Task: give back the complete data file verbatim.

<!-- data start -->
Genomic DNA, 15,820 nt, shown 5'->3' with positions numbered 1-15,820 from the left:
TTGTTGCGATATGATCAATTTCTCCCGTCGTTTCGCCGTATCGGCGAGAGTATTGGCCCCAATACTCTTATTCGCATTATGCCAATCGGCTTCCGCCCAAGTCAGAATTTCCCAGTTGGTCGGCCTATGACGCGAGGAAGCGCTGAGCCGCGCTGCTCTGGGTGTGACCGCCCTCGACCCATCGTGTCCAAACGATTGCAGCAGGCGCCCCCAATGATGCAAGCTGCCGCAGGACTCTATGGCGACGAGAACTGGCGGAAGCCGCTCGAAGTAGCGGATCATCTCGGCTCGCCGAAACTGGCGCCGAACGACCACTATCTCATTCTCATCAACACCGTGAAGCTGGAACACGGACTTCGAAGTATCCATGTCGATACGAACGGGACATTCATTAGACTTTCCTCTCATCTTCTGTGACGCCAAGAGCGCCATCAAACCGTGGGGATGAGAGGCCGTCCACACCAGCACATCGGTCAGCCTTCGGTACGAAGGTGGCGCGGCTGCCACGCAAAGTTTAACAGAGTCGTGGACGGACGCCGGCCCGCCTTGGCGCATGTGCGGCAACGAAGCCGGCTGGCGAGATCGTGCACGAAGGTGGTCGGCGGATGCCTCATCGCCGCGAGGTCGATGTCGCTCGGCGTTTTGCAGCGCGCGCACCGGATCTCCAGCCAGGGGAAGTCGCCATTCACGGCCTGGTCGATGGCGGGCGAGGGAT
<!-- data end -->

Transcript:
Genomic DNA, 15,820 nt, shown 5'->3' with positions numbered 1-15,820 from the left:
TTGTTGCGATATGATCAATTTCTCCCGTCGTTTCGCCGTATCGGCGAGAGTATTGGCCCCAATACTCTTATTCGCATTATGCCAATCGGCTTCCGCCCAAGTCAGAATTTCCCAGTTGGTCGGCCTATGACGCGAGGAAGCGCTGAGCCGCGCTGCTCTGGGTGTGACCGCCCTCGACCCATCGTGTCCAAACGATTGCAGCAGGCGCCCCCAATGATGCAAGCTGCCGCAGGACTCTATGGCGACGAGAACTGGCGGAAGCCGCTCGAAGTAGCGGATCATCTCGGCTCGCCGAAACTGGCGCCGAACGACCACTATCTCATTCTCATCAACACCGTGAAGCTGGAACACGGACTTCGAAGTATCCATGTCGATACGAACGGGACATTCATTAGACTTTCCTCTCATCTTCTGTGACGCCAAGAGCGCCATCAAACCGTGGGGATGAGAGGCCGTCCACACCAGCACATCGGTCAGCCTTCGGTACGAAGGTGGCGCGGCTGCCACGCAAAGTTTAACAGAGTCGTGGACGGACGCCGGCCCGCCTTGGCGCATGTGCGGCAACGAAGCCGGCTGGCGAGATCGTGCACGAAGGTGGTCGGCGGATGCCTCATCGCCGCGAGGTCGATGTCGCTCGGCGTTTTGCAGCGCGCGCACCGGATCTCCAGCCAGGGGAAGTCGCCATTCACGGCCTGGTCGATGGCGGGCGAGGGAT